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Suppose I am sitting at the centre of a rotating disk, having an angular speed of 3 radian per second and I observe a tree 4 meters away from me. The tree will have a velocity of 12 meters per second in my frame with a direction opposite to my sense of rotation.

Now if I sit on the edge of the rotating disk then I read that the velocity of the tree will be exactly the same in my frame again.

Can you please explain this to me without math or simple math because I am not able to visualize how this will be?

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In your frame of reference (in both situations) you are at rest and the tree is rotating with 3 radian per second 4 meters away from the center. It does not matter whether you sit at the center or on the edge of the rotating disk, i.e. where in your frame you are at rest. The relative motion between the frames is the same in both cases.

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Without any sums other than those you have produced imagine the disc being of a radius $4$ metres, the same distance as the tree is from the centre of the disc, with the centre of the disc not moving relative to the ground.

The edge of the disc is moving at a speed of $12 \,\rm m/s$ relative to the ground/tree. If you stand on the edge of the disc you are not moving relative to the disc.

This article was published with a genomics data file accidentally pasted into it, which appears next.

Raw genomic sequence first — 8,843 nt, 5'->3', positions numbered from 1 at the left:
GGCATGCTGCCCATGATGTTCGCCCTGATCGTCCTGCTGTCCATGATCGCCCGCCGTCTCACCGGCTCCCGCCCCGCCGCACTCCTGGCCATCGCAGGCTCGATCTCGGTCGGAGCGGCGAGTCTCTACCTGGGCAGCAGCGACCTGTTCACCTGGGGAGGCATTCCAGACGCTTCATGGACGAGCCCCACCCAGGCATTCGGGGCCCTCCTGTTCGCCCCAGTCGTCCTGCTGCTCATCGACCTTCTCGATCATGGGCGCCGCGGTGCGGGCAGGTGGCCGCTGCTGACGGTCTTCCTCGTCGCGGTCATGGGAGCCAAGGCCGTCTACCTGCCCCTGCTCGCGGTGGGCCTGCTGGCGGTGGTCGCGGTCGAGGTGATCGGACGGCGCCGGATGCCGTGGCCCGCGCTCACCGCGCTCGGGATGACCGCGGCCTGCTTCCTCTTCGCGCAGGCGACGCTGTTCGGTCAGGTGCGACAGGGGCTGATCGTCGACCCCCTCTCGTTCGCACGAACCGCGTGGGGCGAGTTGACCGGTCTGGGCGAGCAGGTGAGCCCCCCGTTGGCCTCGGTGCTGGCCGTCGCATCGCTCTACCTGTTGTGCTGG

So wherever you stand on the edge of the disc your speed relative to the tree will always be $12 \,\rm m/s$ relative to the ground/tree and only the direction of the relative velocity between edge of disc/you and ground/tree will change.

I now rewrite the last sentence as the general case.

So wherever you stand on [xxx xxxx xx] the disc your speed relative to the tree will always be $12 \,\rm m/s$ relative to the ground/tree and only the direction of the relative velocity between edge of disc/you and ground/tree will change.

This is because you are not moving relative to the disc and so the edge of the disc is not moving relative to you.

I suspect that you question was asked because you surmised that as you moved closer to the tree the distance between yourself and the tree decreased and so did the relative velocity between yourself and the tree.
What you missed is that whilst you are on the disc other than at its centre you are moving relative to the ground and so must add that motion when evaluating the relative velocity between you and the tree.

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